Monday, January 2, 2017

Has Chomsky advanced linguistics?

Surely the headline question has many aspects, and a short post can't take the mission of answering it correctly. Yet I am going to look into one quite recent paper published by Chomsky and three of his followers, to find out that the Chomskyan school is wrong in the most basics of language.
The paper is titled "How could language have evolved?" It seems to propose some of the important failures of the Chomskyan theory.
Take the use they do with "faculty of language". Is there a department - which is the meaning of "faculty" - of language in the human body, brain, or elsewhere? why no one other than the Chomskyans speaks of any "faculty" in the human sciences?
The answer is quite simple. No one other than Chomsky regards language as a department. Rather it is regarded as a collective name of  fitness and capability of producing meaningful patterns by voice, writing or signing. The common perception of language shared by most people and most non Chomskyan scholars is of the competence of performing acts that create meanings. If anyone is asked why one speaks, the answer would be something like "I want to say something", which can be translated to " I want to express a meaning that other will receive". All that has nothing to do with faculties, departments, offices. To speak is to perform acts that their principle lines and stages of execution are not different from any other act executed by human or by any animal.
The second failure I want to discuss is the Chomskyan definition of language. From their section "Conceptualizations of language" here is their definition:
"We maintain that language is a computational cognitive mechanism that has hierarchical syntactic structure at its core ",
So according to their definition, we never say anything about reality, about the world, what we do, see, think. What does one do when language is performed? One makes hierarchical syntactic structure. What components build this Hierarchical structure up? Are there words? Or what else could there be? Everyone in the world except a Chomskyn  would say "words". This word does not appear in this paper.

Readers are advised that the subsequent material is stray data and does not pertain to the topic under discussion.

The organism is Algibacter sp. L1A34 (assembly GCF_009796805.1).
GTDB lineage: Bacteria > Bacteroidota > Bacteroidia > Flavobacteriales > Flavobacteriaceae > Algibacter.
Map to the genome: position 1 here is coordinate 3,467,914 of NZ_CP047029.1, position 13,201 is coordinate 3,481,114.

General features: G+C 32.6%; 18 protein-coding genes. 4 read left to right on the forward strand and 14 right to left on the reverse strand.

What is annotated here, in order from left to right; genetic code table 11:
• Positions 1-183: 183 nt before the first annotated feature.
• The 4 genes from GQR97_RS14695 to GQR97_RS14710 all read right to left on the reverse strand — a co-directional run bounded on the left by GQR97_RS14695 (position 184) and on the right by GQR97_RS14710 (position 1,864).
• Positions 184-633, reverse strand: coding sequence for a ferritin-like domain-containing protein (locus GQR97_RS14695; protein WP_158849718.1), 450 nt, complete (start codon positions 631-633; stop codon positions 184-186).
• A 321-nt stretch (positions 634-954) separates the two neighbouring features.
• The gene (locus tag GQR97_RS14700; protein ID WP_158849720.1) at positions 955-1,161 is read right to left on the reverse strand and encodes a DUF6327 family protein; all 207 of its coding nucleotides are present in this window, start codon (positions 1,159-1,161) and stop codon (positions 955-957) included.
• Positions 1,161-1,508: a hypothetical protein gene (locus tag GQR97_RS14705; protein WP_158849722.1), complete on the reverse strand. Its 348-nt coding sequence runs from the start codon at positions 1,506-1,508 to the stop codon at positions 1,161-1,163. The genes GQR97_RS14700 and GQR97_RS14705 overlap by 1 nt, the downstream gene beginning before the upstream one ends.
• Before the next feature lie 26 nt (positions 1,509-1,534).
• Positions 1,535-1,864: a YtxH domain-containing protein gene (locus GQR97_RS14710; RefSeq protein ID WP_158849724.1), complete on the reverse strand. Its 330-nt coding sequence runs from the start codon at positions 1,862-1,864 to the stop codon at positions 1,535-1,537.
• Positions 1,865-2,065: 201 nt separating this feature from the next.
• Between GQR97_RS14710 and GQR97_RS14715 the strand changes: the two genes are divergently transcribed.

As the smart four gang were discussing which term to use for the elements needed to build up their "hierarchical syntactic structure", the alleged "core" of language, they started invalidating "word". Such a simple common and clear term is unacceptable when a highly sophisticated paper is tuned for the sage and the wise. And they came up with "conceptual atoms of the lexicon". The word "lexicon" suggests they meant "words". 
The reason they used such an awkward phrase is the consistent tendency of the Chomskyan school to minimize the importance of the meaning in language. As long as meaning is but a marginal, side effect of language, "conceptual atoms of the lexicon", they can stick to the mystique belief that there is nothing more important than syntax. 
And flying on their mystique, they conclude that there is little to study about the evolution of language, as allegedly Syntax came ready some 70-100 millennia ago through genetics and did not change since. 
At these assertions lies the greatest failure of Chomsky. 
What is at stake in language, in linguistics, is meaning creating, not syntax. Meanings are carried by words, first of all by words. Syntax is a tool of editing the many meanings that words suggest to one comprehensive meaning. By no means can syntax be treated independently of the meanings that words have
 Back to my main subject, the evolution of language, the great failure of the above Chomskyan article is their absolute blindness to the importance of words, the importance of humans being able to pronounce the words, and therefore the main task of the research of language evolution: find out and describe how a chimpanzee-like ape shaped itself anew time after time again and again to become a speeker of endless meanings.
This is what I have done in my book "Sounds from the Garden of Eden", shown below. You can have it from Amazon.

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